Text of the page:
I have questions about whether a colleague's statistical approach is appropriate. They are looking at whether the effects of 9 continuous predictors on a continuous outcome differ between 3 natural / non-assigned groups. All variables are directly measured - no latent variables. They do this by examining multiple group models in Mplus as follows:
- Estimate a model in which the outcome is regressed on all 9 predictors, separately in group A and group B, but with all regression paths constrained to be equal between groups A and B. (Intercepts and variances not constrained.)
- Estimate the same model, but with the regression path for predictor 1 only freed to vary between groups.
- If chi-square difference between the two models is significant, conclude that the paths significantly differ.
Repeat steps 2 and 3 for predictors 2 - 9.
Repeat steps 1 through 4, but this time in groups A and C.
My basic question is whether this seems like an appropriate approach. More specifically:
- Is there a good paper or reference describing this method so I can understand it better? I have a very basic understanding of SEM (took a course a few years ago but never really used it) and understand the logic of their approach, but I don't have a strong enough understanding to know if they're really using it appropriately.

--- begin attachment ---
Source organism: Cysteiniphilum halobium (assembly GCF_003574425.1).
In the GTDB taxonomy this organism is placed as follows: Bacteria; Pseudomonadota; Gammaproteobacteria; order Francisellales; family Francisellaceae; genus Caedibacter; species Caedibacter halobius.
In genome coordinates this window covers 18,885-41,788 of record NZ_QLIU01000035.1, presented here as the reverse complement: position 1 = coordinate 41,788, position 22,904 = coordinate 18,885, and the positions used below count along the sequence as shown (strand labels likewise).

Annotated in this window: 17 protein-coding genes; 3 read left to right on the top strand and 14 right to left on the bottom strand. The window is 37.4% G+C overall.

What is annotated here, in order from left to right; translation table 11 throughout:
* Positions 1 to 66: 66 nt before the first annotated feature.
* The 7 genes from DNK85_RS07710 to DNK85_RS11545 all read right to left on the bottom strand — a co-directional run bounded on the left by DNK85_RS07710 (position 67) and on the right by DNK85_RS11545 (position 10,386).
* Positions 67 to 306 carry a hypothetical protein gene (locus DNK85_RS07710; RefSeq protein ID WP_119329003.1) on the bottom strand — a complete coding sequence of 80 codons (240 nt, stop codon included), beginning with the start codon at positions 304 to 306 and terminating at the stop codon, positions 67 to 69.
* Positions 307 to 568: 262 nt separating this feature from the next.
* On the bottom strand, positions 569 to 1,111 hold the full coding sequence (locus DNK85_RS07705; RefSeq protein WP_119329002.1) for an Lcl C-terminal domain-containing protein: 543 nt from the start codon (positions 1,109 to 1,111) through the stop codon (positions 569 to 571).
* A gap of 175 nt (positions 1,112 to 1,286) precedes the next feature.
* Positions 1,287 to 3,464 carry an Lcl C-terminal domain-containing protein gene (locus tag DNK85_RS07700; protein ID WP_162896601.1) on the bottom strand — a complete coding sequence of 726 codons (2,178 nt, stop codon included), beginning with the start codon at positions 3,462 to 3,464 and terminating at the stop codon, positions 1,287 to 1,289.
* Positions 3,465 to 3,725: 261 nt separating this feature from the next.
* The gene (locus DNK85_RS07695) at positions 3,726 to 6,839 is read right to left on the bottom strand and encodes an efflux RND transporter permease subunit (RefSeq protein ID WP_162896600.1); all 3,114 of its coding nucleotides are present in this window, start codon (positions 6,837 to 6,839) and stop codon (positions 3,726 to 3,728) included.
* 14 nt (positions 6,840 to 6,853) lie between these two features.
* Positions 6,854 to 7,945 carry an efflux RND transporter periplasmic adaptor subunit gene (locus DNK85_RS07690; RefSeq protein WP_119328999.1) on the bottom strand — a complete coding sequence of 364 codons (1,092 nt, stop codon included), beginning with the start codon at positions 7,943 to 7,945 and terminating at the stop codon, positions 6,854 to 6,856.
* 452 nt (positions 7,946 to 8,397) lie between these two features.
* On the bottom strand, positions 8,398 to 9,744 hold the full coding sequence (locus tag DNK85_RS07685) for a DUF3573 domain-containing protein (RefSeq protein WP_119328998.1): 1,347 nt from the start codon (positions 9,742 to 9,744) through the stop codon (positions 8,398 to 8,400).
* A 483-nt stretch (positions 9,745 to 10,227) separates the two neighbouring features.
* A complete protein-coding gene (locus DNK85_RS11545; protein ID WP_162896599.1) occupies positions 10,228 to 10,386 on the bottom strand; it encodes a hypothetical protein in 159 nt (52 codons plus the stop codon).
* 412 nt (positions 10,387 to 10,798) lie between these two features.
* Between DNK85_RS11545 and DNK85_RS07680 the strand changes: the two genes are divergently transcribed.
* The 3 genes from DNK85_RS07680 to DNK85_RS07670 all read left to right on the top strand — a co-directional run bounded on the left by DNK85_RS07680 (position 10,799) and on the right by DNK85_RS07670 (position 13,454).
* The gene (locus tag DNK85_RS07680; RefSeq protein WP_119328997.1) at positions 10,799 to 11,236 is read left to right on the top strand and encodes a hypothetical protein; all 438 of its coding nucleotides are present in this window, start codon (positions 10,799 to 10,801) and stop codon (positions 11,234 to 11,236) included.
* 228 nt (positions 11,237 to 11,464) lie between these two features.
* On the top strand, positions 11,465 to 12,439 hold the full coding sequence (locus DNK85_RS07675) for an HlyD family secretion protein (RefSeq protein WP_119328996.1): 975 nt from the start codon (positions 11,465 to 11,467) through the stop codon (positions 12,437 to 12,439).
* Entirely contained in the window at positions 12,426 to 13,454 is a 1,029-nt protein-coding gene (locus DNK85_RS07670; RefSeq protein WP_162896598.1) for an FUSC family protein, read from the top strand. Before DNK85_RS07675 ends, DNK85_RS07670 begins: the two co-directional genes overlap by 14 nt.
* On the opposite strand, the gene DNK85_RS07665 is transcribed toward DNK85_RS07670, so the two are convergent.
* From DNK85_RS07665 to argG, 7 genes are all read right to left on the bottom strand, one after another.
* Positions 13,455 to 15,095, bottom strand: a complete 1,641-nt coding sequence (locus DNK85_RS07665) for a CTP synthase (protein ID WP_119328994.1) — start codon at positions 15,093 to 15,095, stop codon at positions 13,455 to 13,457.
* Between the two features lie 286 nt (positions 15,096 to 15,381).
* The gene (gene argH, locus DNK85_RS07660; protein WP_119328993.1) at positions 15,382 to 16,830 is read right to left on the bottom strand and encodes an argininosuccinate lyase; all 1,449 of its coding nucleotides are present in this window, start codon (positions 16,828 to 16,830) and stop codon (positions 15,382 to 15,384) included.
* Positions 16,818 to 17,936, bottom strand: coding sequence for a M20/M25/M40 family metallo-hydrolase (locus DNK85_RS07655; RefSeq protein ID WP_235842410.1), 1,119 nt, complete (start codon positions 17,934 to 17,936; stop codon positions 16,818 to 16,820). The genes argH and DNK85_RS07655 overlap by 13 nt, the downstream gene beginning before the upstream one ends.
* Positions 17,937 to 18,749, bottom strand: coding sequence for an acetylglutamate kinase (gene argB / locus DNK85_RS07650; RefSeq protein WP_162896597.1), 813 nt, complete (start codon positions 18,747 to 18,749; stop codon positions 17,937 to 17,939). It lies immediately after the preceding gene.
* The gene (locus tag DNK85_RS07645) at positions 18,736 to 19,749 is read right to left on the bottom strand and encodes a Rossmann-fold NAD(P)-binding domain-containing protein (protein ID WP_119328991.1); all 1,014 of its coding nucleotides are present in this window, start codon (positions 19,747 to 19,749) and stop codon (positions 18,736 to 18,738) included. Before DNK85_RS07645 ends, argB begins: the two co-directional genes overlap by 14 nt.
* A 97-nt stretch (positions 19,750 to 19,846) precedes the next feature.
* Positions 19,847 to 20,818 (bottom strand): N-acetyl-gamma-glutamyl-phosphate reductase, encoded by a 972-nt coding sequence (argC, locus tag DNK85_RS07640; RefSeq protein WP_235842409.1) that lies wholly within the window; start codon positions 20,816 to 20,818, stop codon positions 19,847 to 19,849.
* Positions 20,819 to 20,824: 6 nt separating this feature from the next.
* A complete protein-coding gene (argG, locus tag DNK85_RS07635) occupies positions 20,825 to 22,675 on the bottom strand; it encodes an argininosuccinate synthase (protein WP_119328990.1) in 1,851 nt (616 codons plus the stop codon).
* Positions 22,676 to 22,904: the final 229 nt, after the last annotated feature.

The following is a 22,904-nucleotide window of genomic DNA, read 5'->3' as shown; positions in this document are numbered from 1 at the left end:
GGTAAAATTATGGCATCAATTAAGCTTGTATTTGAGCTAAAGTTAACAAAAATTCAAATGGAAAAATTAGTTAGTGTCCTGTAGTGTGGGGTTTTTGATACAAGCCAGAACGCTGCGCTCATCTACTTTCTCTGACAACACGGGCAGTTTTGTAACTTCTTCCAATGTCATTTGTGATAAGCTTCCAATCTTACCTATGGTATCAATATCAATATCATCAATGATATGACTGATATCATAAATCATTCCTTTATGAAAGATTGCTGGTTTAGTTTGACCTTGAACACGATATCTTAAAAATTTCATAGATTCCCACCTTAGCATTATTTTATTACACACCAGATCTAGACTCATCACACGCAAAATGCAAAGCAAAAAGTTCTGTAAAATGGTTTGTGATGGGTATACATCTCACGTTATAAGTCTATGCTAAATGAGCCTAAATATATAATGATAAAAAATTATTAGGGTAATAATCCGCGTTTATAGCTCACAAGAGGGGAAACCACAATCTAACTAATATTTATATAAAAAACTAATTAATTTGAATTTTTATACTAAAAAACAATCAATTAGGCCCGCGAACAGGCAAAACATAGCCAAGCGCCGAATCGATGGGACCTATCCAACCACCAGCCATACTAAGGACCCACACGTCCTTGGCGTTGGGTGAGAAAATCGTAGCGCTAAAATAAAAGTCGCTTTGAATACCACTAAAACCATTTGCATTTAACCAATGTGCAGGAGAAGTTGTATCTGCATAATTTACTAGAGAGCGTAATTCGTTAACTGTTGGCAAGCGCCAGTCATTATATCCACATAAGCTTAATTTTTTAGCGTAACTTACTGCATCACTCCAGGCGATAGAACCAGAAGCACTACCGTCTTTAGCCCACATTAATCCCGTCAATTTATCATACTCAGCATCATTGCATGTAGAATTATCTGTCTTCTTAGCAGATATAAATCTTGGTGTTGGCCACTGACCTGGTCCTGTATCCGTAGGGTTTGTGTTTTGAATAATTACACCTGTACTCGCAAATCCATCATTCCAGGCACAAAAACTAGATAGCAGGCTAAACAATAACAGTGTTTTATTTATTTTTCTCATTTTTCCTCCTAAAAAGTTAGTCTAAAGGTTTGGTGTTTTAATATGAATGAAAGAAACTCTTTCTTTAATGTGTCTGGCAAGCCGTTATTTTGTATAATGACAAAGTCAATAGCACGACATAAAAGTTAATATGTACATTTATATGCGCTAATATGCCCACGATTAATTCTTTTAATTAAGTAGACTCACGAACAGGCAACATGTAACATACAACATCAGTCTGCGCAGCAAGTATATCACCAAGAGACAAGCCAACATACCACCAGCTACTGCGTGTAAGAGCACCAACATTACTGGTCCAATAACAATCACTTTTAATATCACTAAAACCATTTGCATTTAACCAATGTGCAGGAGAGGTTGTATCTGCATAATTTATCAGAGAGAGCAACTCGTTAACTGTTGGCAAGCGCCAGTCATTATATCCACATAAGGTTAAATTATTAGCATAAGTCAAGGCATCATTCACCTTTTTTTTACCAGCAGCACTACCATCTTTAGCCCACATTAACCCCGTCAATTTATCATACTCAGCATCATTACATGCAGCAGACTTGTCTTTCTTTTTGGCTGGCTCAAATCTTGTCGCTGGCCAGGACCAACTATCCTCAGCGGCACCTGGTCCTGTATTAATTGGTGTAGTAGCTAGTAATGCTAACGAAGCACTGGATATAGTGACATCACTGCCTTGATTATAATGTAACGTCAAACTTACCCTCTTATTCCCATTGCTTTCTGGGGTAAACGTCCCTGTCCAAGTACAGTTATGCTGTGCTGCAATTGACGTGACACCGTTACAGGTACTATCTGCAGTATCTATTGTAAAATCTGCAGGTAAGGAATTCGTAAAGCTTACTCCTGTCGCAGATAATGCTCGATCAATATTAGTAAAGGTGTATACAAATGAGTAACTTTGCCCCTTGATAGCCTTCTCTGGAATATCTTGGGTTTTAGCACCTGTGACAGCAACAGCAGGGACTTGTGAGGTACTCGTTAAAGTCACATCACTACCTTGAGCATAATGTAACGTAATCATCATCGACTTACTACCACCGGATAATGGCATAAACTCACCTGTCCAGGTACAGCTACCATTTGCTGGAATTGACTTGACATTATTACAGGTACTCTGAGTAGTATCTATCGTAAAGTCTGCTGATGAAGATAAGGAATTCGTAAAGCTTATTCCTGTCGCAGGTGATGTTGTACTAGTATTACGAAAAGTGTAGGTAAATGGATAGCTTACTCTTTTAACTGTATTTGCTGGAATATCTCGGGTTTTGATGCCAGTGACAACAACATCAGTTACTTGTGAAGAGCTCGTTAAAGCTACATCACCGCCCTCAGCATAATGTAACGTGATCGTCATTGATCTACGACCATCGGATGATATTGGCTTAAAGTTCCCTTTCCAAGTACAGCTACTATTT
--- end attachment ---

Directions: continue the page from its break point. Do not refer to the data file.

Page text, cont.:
- Would outcomes from this approach differ radically from results of moderated regression? i.e., using dummy codes for group, computing interaction terms, and using simple slopes to follow up interactions? I feel like moderated regression would be a lot "cleaner," but I may be biased by familiarity. Is there any reason to prefer either their multiple groups modeling approach or more standard moderated regression?
- Is a significant chi-square difference test sufficient to conclude there's a meaningful difference between paths? Is it overly sensitive to sample size? Their groups are approx 150 to 225 people each.
- Do they need to demonstrate measurement invariance before testing differences between individual paths? I believe this is necessary when testing paths among latent variables (?), but maybe not if only manifest variables are included?